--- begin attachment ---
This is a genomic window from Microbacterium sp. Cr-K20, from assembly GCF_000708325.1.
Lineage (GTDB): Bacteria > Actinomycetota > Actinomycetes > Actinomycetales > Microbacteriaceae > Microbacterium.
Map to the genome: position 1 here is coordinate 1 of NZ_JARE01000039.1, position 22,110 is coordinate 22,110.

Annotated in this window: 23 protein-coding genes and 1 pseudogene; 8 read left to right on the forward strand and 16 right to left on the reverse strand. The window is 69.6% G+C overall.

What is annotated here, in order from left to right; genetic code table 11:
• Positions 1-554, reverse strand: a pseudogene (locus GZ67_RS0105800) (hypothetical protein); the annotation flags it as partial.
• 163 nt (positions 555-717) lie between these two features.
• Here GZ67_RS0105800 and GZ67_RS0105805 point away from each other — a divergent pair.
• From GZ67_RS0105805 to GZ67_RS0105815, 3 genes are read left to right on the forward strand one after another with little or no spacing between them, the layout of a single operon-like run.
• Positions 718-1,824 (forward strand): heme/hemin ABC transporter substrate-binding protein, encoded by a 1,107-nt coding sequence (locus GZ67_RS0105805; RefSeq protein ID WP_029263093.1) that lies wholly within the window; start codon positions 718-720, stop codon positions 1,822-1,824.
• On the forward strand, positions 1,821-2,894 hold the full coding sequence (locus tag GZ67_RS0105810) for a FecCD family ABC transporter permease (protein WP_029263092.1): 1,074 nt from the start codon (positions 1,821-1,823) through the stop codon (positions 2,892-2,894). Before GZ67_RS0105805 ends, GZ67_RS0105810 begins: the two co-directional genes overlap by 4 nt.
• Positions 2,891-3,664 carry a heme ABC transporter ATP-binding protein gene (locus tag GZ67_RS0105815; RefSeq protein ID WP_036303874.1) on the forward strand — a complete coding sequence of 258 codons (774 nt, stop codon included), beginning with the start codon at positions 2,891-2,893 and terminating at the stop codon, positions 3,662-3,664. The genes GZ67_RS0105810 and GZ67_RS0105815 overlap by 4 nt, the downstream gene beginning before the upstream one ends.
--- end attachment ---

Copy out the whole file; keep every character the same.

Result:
This is a genomic window from Microbacterium sp. Cr-K20, from assembly GCF_000708325.1.
Lineage (GTDB): Bacteria > Actinomycetota > Actinomycetes > Actinomycetales > Microbacteriaceae > Microbacterium.
Map to the genome: position 1 here is coordinate 1 of NZ_JARE01000039.1, position 22,110 is coordinate 22,110.

Annotated in this window: 23 protein-coding genes and 1 pseudogene; 8 read left to right on the forward strand and 16 right to left on the reverse strand. The window is 69.6% G+C overall.

What is annotated here, in order from left to right; genetic code table 11:
• Positions 1-554, reverse strand: a pseudogene (locus GZ67_RS0105800) (hypothetical protein); the annotation flags it as partial.
• 163 nt (positions 555-717) lie between these two features.
• Here GZ67_RS0105800 and GZ67_RS0105805 point away from each other — a divergent pair.
• From GZ67_RS0105805 to GZ67_RS0105815, 3 genes are read left to right on the forward strand one after another with little or no spacing between them, the layout of a single operon-like run.
• Positions 718-1,824 (forward strand): heme/hemin ABC transporter substrate-binding protein, encoded by a 1,107-nt coding sequence (locus GZ67_RS0105805; RefSeq protein ID WP_029263093.1) that lies wholly within the window; start codon positions 718-720, stop codon positions 1,822-1,824.
• On the forward strand, positions 1,821-2,894 hold the full coding sequence (locus tag GZ67_RS0105810) for a FecCD family ABC transporter permease (protein WP_029263092.1): 1,074 nt from the start codon (positions 1,821-1,823) through the stop codon (positions 2,892-2,894). Before GZ67_RS0105805 ends, GZ67_RS0105810 begins: the two co-directional genes overlap by 4 nt.
• Positions 2,891-3,664 carry a heme ABC transporter ATP-binding protein gene (locus tag GZ67_RS0105815; RefSeq protein ID WP_036303874.1) on the forward strand — a complete coding sequence of 258 codons (774 nt, stop codon included), beginning with the start codon at positions 2,891-2,893 and terminating at the stop codon, positions 3,662-3,664. The genes GZ67_RS0105810 and GZ67_RS0105815 overlap by 4 nt, the downstream gene beginning before the upstream one ends.